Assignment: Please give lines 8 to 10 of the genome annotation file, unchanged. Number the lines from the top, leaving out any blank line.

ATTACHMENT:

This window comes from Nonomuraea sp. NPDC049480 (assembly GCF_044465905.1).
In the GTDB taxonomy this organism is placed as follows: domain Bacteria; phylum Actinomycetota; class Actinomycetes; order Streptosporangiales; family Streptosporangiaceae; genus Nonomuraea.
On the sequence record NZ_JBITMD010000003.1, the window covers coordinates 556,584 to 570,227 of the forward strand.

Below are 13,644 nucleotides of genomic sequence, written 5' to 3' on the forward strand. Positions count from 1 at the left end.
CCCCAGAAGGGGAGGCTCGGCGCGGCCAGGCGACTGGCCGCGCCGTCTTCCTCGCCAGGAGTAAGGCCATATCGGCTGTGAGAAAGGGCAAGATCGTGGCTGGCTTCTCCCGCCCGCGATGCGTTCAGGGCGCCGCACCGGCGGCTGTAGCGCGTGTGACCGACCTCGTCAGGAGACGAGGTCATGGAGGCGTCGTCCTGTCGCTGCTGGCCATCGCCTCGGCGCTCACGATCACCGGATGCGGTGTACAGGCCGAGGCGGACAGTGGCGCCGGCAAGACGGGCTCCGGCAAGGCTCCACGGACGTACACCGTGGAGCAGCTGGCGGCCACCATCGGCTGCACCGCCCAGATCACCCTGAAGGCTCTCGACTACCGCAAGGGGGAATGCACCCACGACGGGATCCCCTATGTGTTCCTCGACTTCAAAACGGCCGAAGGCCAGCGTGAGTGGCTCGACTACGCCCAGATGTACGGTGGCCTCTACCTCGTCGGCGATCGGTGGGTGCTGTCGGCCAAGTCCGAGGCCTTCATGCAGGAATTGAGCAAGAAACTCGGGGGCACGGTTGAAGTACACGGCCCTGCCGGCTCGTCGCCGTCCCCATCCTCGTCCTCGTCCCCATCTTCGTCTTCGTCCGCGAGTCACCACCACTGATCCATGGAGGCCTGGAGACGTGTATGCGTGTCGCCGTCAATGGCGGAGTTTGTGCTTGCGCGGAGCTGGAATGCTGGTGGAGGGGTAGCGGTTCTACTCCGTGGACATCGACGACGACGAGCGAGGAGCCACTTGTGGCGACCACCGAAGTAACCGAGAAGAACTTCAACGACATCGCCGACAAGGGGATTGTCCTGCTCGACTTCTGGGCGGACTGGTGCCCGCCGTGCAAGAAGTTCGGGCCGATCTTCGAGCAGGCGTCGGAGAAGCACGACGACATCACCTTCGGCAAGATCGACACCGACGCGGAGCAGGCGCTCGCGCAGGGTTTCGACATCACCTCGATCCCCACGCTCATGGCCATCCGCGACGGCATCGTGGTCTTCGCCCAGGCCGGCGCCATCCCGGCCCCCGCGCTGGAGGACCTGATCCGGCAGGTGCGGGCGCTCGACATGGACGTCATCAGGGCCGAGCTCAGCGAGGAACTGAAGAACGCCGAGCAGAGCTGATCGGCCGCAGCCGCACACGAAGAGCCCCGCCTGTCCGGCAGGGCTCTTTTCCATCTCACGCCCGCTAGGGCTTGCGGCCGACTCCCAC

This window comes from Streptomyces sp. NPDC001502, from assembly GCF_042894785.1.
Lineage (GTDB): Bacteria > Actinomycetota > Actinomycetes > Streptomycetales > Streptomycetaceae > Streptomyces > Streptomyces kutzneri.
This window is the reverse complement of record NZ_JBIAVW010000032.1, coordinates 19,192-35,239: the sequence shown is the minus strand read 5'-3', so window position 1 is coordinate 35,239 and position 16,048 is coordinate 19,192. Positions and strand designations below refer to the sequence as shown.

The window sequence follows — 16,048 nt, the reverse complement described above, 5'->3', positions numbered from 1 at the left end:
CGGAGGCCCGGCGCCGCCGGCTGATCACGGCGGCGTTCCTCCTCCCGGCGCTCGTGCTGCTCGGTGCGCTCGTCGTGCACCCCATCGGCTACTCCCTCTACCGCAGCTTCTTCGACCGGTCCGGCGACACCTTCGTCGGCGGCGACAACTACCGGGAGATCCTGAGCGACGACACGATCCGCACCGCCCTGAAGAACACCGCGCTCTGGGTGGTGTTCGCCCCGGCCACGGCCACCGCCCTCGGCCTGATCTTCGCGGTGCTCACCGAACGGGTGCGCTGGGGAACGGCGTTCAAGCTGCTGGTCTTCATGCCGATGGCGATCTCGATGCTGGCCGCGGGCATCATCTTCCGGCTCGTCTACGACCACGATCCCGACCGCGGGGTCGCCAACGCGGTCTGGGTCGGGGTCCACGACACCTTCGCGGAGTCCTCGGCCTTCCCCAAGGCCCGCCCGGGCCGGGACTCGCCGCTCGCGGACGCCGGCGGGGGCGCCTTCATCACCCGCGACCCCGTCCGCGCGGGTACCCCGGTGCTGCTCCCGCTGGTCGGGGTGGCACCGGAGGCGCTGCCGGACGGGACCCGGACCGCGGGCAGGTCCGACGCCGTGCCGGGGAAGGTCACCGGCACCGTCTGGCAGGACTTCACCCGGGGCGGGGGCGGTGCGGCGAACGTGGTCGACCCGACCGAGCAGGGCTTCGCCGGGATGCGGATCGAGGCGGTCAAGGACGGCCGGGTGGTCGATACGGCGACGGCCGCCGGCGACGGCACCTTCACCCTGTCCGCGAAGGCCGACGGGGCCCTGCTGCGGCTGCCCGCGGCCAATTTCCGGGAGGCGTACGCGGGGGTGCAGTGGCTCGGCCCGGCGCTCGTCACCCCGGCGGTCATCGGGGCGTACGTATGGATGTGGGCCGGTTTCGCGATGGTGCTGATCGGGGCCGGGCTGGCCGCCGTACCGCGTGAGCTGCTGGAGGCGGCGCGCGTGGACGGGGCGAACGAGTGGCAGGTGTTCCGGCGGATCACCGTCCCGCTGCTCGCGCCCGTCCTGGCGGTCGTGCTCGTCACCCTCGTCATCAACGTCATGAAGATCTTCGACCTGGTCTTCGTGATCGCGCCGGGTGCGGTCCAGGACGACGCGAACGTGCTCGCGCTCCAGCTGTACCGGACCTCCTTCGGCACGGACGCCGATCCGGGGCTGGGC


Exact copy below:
This window is the reverse complement of record NZ_JBIAVW010000032.1, coordinates 19,192-35,239: the sequence shown is the minus strand read 5'-3', so window position 1 is coordinate 35,239 and position 16,048 is coordinate 19,192. Positions and strand designations below refer to the sequence as shown.

The window sequence follows — 16,048 nt, the reverse complement described above, 5'->3', positions numbered from 1 at the left end:
CGGAGGCCCGGCGCCGCCGGCTGATCACGGCGGCGTTCCTCCTCCCGGCGCTCGTGCTGCTCGGTGCGCTCGTCGTGCACCCCATCGGCTACTCCCTCTACCGCAGCTTCTTCGACCGGTCCGGCGACACCTTCGTCGGCGGCGACAACTACCGGGAGATCCTGAGCGACGACACGATCCGCACCGCCCTGAAGAACACCGCGCTCTGGGTGGTGTTCGCCCCGGCCACGGCCACCGCCCTCGGCCTGATCTTCGCGGTGCTCACCGAACGGGTGCGCTGGGGAACGGCGTTCAAGCTGCTGGTCTTCATGCCGATGGCGATCTCGATGCTGGCCGCGGGCATCATCTTCCGGCTCGTCTACGACCACGATCCCGACCGCGGGGTCGCCAACGCGGTCTGGGTCGGGGTCCACGACACCTTCGCGGAGTCCTCGGCCTTCCCCAAGGCCCGCCCGGGCCGGGACTCGCCGCTCGCGGACGCCGGCGGGGGCGCCTTCATCACCCGCGACCCCGTCCGCGCGGGTACCCCGGTGCTGCTCCCGCTGGTCGGGGTGGCACCGGAGGCGCTGCCGGACGGGACCCGGACCGCGGGCAGGTCCGACGCCGTGCCGGGGAAGGTCACCGGCACCGTCTGGCAGGACTTCACCCGGGGCGGGGGCGGTGCGGCGAACGTGGTCGACCCGACCGAGCAGGGCTTCGCCGGGATGCGGATCGAGGCGGTCAAGGACGGCCGGGTGGTCGATACGGCGACGGCCGCCGGCGACGGCACCTTCACCCTGTCCGCGAAGGCCGACGGGGCCCTGCTGCGGCTGCCCGCGGCCAATTTCCGGGAGGCGTACGCGGGGGTGCAGTGGCTCGGCCCGGCGCTCGTCACCCCGGCGGTCATCGGGGCGTACGTATGGATGTGGGCCGGTTTCGCGATGGTGCTGATCGGGGCCGGGCTGGCCGCCGTACCGCGTGAGCTGCTGGAGGCGGCGCGCGTGGACGGGGCGAACGAGTGGCAGGTGTTCCGGCGGATCACCGTCCCGCTGCTCGCGCCCGTCCTGGCGGTCGTGCTCGTCACCCTCGTCATCAACGTCATGAAGATCTTCGACCTGGTCTTCGTGATCGCGCCGGGTGCGGTCCAGGACGACGCGAACGTGCTCGCGCTCCAGCTGTACCGGACCTCCTTCGGCACGGACGCCGATCCGGGGCTGGGC